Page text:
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Sarah Sanders and the Evolution of the White House Press Secretary

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In one memorable exchange at the White House in August, the CNN correspondent Jim Acosta invited Sanders to repudiate Trump’s contention that the press is the “enemy of the people.” She wouldn’t do it. “I’m here to speak on behalf of the president,” she said, “and he’s made his comments clear.” Joe Lockhart, another former Clinton press secretary, told me that she “played a huge role in demonizing the press as the enemy of the people.”

Trump pulled her into his inner circle and came to rely on her counsel. At the summit meeting last year in Singapore with the North Korean leader Kim Jong Un, Trump complained privately to aides about all the TV attention paid to Kim’s unexpected walking tour downtown. Trump worried that the press coverage might give Kim an edge in the negotiations. He told aides that he wanted his handshake greeting with Kim moved up so that the networks would stop airing the footage, a former White House official told me yesterday, speaking on the condition of anonymity in order to discuss internal conversations. Changing the timing of the handshake posed logistical difficulties, and top aides, including then–Chief of Staff John Kelly, tried to talk the president out of it.

Trump dug in—until he heard from Sanders. She told him that if they altered the timing, the historic greeting would not unfold in prime time back in the United States, the official said.

Don’t give up that coveted prime-time slot, she told him. Trump relented.

“She thinks the world of him,” the ex-official told me. “She understood her role as that of an adviser, supporter, and confidant, and his as the president who made the decisions. She’s very respectful to him.”

Once Trump leaves the scene, will the press secretary’s traditional role be revived? It’s possible that the norm-shattering 45th president may have killed off the job for good. Past presidents disliked the press and tried to manipulate the media, but they recognized that accommodating reporters as best they could was in their interest. In his book Washington, the author Ron Chernow writes that in 1792, the nation’s first president complained that newspaper coverage was “an evil which must be placed in opposition to the infinite benefits resulting from a free press.” Nearly two centuries later, former Democratic President Jimmy Carter wrote in his memoirs about a meeting with advisers in which they told him that relations with the press corps were “especially bad” and “unlikely to improve.” They cautioned, though, that “I could not win a war with the press.”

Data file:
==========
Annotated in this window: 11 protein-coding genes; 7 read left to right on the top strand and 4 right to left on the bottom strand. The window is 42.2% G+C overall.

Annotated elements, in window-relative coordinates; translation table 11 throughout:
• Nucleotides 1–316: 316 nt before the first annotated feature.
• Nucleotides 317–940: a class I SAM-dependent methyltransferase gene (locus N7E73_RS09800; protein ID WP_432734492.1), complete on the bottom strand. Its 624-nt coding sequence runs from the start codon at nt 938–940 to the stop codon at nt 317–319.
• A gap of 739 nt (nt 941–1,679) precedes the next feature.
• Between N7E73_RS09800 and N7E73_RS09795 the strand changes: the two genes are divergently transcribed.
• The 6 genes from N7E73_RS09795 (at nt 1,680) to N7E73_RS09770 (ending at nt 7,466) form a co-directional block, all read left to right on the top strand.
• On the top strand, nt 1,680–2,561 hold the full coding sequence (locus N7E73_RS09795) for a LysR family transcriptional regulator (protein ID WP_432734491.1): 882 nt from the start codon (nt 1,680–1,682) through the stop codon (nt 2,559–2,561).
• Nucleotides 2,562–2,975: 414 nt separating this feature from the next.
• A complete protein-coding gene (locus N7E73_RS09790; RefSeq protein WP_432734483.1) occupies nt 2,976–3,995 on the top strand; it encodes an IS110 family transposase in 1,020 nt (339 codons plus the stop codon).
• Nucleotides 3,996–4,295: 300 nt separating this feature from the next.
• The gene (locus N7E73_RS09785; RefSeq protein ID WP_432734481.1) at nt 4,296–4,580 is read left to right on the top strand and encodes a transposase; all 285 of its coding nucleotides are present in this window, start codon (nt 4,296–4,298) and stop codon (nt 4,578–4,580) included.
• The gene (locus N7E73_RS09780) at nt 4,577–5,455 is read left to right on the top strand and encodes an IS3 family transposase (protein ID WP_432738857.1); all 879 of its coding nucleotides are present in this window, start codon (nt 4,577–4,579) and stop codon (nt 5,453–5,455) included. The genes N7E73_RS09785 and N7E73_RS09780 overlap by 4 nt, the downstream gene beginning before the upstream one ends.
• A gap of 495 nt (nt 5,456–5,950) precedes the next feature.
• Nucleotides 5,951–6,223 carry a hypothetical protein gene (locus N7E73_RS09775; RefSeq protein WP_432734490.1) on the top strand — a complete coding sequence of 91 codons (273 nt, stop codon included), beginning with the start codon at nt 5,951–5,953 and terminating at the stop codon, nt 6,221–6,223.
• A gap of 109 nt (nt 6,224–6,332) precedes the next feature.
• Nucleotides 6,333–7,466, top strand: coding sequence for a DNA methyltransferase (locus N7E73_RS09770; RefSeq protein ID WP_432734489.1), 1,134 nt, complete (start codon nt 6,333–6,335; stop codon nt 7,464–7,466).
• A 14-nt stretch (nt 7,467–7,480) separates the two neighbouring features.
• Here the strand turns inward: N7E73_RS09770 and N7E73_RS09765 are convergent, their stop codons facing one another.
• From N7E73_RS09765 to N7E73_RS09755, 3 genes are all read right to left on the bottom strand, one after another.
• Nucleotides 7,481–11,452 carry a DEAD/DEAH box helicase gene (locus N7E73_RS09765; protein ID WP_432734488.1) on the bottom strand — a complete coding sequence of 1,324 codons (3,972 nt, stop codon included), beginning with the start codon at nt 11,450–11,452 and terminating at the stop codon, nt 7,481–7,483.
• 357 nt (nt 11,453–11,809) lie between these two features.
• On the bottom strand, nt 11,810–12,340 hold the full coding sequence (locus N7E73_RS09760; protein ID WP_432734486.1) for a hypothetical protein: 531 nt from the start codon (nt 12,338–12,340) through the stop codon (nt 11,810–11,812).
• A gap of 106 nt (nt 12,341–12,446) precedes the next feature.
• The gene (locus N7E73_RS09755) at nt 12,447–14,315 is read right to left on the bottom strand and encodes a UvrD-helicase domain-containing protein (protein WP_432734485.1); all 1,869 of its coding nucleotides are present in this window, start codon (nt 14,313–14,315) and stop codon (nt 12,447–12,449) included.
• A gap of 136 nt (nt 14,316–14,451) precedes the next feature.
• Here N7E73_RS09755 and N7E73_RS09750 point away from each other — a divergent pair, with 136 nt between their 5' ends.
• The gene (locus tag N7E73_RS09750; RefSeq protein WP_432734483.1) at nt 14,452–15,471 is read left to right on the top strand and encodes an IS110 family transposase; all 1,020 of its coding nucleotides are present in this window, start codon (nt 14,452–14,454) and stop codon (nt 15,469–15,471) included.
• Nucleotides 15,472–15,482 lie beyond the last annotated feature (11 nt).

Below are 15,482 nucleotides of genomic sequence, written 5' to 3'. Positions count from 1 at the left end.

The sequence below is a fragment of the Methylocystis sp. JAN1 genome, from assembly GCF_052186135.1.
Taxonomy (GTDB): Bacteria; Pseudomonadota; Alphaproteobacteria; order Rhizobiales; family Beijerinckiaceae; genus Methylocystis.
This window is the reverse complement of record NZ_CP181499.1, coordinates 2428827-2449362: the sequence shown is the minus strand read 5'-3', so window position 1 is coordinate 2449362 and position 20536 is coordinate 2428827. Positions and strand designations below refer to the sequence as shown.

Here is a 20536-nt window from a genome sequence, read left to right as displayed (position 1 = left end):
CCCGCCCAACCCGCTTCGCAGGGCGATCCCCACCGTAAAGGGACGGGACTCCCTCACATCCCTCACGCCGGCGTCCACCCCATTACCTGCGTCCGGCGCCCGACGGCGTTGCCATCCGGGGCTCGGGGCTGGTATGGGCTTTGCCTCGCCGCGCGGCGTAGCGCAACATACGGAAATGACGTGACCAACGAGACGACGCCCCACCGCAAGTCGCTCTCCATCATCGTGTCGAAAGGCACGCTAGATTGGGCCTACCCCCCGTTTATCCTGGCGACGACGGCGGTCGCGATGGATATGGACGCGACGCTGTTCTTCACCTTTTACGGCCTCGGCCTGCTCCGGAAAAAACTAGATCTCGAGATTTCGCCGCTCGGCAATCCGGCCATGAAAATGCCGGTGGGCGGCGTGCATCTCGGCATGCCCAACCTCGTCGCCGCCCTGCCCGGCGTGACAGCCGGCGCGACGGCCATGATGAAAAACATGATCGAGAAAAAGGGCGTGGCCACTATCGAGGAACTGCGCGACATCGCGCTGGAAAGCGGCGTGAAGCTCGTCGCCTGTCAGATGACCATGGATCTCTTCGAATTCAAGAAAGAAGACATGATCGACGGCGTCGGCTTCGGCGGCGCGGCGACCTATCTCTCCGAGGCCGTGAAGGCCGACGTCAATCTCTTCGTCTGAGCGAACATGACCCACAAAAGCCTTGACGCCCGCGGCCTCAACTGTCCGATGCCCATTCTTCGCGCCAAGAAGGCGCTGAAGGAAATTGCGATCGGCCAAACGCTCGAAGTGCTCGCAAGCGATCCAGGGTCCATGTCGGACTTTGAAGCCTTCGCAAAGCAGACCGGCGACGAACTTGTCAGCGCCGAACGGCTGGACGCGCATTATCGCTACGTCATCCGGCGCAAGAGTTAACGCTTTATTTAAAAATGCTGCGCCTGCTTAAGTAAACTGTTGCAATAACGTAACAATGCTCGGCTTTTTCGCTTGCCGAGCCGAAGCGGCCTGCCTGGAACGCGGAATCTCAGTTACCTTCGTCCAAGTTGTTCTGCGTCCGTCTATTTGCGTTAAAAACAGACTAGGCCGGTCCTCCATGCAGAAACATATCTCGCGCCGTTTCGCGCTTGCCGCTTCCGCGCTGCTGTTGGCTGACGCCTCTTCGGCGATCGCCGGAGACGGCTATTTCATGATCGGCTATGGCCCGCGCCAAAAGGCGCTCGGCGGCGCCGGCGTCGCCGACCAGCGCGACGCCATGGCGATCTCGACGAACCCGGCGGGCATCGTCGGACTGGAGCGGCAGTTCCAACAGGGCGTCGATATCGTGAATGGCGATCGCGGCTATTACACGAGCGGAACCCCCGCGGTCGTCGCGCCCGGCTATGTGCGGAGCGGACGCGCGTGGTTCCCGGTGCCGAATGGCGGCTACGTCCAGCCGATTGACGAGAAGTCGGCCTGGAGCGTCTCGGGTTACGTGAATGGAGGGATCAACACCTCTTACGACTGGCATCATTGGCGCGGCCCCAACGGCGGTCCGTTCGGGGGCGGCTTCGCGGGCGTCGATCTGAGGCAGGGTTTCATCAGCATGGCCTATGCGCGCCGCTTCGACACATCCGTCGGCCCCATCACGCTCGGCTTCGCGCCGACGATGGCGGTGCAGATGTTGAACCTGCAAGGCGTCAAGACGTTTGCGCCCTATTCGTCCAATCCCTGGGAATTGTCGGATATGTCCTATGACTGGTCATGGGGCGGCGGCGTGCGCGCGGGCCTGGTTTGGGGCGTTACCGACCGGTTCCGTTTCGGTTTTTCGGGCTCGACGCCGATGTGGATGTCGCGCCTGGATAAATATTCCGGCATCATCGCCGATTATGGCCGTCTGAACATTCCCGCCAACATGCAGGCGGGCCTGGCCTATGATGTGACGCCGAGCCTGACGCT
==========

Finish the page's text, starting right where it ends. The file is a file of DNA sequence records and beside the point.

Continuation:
In the social-media era, presidents may conclude that they can indeed win that war. They may see no reason to empower press secretaries with divided loyalties. Presidents now have abundant new tools to marginalize the press and present themselves in the most favorable light. Obama’s White House would limit press access to the president and instead distribute official photos that professional news photographers likened to propaganda. Trump’s Twitter and Facebook audience numbers in the tens of millions, giving him a megaphone outstripping that of many news outlets.

The title may live on; the cozy West Wing office with the fireplace may endure. But when future press secretaries exit through that back door, their attention is likely to be firmly fixed on the Oval Office to their right—not the press-briefing room to their left.

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